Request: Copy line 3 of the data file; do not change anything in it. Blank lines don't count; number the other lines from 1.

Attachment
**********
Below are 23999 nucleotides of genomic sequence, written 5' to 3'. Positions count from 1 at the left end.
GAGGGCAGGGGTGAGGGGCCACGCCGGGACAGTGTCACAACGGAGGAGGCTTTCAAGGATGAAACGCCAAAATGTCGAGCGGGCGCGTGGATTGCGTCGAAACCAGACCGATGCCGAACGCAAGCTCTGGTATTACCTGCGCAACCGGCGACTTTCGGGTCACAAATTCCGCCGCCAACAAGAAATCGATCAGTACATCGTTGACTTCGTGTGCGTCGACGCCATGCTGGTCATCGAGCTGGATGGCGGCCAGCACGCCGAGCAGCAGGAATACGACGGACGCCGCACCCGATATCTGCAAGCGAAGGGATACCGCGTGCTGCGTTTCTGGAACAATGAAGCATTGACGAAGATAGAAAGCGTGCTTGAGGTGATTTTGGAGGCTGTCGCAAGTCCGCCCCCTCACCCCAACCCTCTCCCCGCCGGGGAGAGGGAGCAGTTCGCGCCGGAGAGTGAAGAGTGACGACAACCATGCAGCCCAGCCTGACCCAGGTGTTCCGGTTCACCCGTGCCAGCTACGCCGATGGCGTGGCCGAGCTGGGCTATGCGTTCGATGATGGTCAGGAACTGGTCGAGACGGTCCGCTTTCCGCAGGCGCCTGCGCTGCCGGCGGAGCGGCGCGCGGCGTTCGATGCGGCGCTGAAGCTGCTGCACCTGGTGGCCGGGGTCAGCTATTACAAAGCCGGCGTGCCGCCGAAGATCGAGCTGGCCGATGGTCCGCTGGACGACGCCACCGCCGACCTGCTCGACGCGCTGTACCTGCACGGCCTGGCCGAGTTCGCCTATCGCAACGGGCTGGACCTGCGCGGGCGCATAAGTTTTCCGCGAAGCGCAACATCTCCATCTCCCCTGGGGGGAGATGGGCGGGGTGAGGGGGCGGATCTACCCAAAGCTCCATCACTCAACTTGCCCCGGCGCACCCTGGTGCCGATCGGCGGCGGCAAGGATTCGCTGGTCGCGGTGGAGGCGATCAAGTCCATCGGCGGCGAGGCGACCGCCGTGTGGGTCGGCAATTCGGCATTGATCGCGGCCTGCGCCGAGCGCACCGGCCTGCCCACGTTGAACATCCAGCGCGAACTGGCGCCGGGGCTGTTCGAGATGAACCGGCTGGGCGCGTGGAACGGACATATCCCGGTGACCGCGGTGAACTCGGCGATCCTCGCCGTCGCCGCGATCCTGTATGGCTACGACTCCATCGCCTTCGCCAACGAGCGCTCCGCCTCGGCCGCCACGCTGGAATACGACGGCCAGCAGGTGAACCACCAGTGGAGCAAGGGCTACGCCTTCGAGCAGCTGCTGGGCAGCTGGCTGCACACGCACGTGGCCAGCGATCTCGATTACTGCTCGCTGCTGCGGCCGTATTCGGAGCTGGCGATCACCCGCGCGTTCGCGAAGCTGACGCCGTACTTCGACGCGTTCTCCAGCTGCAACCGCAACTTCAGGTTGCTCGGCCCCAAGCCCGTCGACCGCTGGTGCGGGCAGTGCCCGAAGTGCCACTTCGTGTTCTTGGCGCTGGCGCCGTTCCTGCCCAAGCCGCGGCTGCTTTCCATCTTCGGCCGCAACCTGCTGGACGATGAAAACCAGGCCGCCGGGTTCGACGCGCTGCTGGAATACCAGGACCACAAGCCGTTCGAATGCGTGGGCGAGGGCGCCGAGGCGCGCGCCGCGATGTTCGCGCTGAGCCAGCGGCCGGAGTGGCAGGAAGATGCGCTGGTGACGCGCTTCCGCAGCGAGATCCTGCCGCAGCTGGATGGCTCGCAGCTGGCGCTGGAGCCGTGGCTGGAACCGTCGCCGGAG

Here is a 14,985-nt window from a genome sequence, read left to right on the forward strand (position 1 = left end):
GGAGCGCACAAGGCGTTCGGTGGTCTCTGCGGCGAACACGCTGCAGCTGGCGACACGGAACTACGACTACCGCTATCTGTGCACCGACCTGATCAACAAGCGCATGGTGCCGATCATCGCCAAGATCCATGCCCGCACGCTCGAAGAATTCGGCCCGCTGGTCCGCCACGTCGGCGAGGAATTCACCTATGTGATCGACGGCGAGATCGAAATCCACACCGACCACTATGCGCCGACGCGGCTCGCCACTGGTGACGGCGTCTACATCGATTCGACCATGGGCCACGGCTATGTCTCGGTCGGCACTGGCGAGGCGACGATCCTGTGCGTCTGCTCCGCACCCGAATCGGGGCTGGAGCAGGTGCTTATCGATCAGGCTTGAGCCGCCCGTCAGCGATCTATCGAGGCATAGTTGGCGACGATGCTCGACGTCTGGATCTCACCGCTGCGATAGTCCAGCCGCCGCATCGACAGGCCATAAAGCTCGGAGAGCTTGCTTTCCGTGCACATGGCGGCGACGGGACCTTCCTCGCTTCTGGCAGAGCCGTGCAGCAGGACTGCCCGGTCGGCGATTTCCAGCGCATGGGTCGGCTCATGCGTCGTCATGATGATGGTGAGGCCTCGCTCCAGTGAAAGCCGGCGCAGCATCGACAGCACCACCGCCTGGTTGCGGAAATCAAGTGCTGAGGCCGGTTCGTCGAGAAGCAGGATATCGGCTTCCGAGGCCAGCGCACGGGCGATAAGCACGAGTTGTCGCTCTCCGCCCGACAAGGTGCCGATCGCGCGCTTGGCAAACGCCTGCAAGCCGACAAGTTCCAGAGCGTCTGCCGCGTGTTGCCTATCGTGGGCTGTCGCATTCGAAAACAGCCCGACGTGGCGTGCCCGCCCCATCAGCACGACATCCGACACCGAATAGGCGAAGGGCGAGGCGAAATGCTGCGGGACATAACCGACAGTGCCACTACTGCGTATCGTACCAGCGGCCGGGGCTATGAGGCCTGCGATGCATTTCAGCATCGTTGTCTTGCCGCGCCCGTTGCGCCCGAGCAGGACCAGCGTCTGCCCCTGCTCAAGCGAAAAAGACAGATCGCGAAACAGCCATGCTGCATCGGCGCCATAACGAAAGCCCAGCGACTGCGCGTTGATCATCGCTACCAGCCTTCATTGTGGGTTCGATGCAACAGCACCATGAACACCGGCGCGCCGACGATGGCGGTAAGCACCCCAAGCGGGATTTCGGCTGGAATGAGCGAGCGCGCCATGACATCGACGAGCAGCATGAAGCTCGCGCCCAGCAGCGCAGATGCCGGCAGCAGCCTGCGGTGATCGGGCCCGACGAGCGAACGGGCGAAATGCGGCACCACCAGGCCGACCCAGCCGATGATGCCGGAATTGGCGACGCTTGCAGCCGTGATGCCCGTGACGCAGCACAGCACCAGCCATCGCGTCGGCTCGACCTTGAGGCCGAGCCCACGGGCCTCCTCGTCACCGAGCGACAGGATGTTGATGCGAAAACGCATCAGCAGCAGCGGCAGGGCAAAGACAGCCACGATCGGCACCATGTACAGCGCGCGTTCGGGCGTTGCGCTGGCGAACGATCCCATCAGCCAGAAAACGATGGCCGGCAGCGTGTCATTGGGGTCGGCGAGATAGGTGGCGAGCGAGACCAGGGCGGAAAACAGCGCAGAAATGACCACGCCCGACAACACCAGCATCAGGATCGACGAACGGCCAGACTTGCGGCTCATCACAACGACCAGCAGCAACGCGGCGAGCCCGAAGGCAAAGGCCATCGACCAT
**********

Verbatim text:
Here is a 14,985-nt window from a genome sequence, read left to right on the forward strand (position 1 = left end):